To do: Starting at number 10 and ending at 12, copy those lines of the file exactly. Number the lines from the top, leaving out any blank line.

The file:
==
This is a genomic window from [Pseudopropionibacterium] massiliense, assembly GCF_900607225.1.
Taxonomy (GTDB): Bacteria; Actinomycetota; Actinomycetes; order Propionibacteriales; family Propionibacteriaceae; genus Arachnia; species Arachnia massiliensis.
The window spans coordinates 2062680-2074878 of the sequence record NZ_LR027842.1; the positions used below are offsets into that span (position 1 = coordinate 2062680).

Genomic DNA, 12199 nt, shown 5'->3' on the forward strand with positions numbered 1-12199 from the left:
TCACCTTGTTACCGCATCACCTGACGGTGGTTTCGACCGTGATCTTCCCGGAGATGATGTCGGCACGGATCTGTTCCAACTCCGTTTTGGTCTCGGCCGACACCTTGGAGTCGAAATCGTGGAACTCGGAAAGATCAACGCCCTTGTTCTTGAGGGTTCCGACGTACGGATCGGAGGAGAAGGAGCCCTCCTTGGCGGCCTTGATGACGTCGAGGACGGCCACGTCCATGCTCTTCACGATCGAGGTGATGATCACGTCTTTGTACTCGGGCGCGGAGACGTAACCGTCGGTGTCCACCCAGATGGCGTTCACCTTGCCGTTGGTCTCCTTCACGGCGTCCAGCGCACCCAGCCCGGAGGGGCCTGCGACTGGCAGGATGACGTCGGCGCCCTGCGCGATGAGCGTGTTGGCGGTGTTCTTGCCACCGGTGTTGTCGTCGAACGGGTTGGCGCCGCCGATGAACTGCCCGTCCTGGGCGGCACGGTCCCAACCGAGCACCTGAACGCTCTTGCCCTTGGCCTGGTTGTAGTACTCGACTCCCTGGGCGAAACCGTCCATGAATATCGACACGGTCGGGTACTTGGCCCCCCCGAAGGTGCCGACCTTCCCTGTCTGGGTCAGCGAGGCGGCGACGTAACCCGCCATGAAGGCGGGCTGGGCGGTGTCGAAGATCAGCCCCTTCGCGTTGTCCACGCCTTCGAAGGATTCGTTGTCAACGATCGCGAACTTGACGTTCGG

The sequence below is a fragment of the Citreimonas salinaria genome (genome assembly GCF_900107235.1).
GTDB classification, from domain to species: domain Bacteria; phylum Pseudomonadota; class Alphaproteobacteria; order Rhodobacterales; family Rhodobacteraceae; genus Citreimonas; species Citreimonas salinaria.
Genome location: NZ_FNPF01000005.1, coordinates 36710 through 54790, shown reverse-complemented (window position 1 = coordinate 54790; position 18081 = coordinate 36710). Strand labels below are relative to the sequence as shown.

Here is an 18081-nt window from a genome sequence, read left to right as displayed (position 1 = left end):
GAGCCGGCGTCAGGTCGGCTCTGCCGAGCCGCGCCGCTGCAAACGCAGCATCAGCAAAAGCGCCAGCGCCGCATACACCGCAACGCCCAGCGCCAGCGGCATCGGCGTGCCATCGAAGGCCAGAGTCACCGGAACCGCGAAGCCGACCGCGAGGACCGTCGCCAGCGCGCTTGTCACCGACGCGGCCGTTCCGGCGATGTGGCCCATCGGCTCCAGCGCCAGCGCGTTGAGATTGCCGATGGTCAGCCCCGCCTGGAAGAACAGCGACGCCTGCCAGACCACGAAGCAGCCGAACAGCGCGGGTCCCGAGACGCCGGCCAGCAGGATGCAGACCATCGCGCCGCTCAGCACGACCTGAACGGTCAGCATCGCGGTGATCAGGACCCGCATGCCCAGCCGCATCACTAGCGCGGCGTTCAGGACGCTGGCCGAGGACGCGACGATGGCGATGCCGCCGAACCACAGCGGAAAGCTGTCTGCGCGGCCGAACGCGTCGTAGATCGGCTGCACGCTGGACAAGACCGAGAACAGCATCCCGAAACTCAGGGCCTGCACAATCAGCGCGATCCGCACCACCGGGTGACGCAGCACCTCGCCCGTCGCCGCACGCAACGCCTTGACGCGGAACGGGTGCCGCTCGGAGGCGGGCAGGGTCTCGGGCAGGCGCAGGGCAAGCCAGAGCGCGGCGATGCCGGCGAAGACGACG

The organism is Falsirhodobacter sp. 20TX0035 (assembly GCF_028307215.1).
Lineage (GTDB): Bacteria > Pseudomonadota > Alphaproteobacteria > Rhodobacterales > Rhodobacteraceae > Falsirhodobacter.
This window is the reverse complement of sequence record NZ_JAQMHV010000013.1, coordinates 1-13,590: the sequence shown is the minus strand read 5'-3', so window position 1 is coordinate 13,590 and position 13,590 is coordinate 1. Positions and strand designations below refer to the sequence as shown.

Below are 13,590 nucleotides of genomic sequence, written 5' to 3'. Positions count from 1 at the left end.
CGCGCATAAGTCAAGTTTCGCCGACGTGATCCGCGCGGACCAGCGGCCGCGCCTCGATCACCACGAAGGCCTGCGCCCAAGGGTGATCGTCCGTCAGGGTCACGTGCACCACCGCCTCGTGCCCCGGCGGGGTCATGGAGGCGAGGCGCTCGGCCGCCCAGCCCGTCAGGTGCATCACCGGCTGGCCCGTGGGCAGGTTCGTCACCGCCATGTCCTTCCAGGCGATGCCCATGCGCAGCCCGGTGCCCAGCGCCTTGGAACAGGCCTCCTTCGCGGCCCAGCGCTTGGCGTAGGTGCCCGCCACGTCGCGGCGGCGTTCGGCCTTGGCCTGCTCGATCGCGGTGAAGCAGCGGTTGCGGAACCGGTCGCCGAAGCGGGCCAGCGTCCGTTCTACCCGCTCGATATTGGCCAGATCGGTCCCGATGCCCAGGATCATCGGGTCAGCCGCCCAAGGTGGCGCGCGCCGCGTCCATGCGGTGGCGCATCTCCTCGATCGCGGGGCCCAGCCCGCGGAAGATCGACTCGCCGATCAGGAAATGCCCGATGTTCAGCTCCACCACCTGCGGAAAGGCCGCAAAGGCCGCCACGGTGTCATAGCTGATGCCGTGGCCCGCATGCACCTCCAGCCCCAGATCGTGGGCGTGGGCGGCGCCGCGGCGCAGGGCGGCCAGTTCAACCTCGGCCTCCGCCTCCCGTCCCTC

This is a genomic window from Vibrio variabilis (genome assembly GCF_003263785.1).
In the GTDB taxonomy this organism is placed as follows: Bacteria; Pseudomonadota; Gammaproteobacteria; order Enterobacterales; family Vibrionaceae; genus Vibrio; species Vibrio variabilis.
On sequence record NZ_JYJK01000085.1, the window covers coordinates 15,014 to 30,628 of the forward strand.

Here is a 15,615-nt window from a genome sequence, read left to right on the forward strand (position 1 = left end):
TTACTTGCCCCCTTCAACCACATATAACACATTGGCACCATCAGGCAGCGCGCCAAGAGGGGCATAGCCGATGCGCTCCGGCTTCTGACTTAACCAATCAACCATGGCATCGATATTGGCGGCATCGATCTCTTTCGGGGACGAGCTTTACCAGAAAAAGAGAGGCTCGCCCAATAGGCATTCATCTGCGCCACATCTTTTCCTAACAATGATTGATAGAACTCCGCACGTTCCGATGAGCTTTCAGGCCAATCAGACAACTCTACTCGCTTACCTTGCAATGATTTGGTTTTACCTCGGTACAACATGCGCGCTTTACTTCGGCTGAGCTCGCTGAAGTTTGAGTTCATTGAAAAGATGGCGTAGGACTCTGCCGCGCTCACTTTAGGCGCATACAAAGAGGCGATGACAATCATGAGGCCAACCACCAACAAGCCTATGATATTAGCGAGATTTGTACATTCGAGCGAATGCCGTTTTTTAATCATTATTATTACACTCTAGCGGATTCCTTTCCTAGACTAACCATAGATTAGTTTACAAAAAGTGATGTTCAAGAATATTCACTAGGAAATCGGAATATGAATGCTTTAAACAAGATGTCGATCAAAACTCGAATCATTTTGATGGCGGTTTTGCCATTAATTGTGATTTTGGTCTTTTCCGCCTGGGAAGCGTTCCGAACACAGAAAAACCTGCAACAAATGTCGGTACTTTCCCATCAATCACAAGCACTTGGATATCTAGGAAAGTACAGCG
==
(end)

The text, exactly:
GAGCCGGCGTCAGGTCGGCTCTGCCGAGCCGCGCCGCTGCAAACGCAGCATCAGCAAAAGCGCCAGCGCCGCATACACCGCAACGCCCAGCGCCAGCGGCATCGGCGTGCCATCGAAGGCCAGAGTCACCGGAACCGCGAAGCCGACCGCGAGGACCGTCGCCAGCGCGCTTGTCACCGACGCGGCCGTTCCGGCGATGTGGCCCATCGGCTCCAGCGCCAGCGCGTTGAGATTGCCGATGGTCAGCCCCGCCTGGAAGAACAGCGACGCCTGCCAGACCACGAAGCAGCCGAACAGCGCGGGTCCCGAGACGCCGGCCAGCAGGATGCAGACCATCGCGCCGCTCAGCACGACCTGAACGGTCAGCATCGCGGTGATCAGGACCCGCATGCCCAGCCGCATCACTAGCGCGGCGTTCAGGACGCTGGCCGAGGACGCGACGATGGCGATGCCGCCGAACCACAGCGGAAAGCTGTCTGCGCGGCCGAACGCGTCGTAGATCGGCTGCACGCTGGACAAGACCGAGAACAGCATCCCGAAACTCAGGGCCTGCACAATCAGCGCGATCCGCACCACCGGGTGACGCAGCACCTCGCCCGTCGCCGCACGCAACGCCTTGACGCGGAACGGGTGCCGCTCGGAGGCGGGCAGGGTCTCGGGCAGGCGCAGGGCAAGCCAGAGCGCGGCGATGCCGGCGAAGACGACG

The organism is Falsirhodobacter sp. 20TX0035 (assembly GCF_028307215.1).
Lineage (GTDB): Bacteria > Pseudomonadota > Alphaproteobacteria > Rhodobacterales > Rhodobacteraceae > Falsirhodobacter.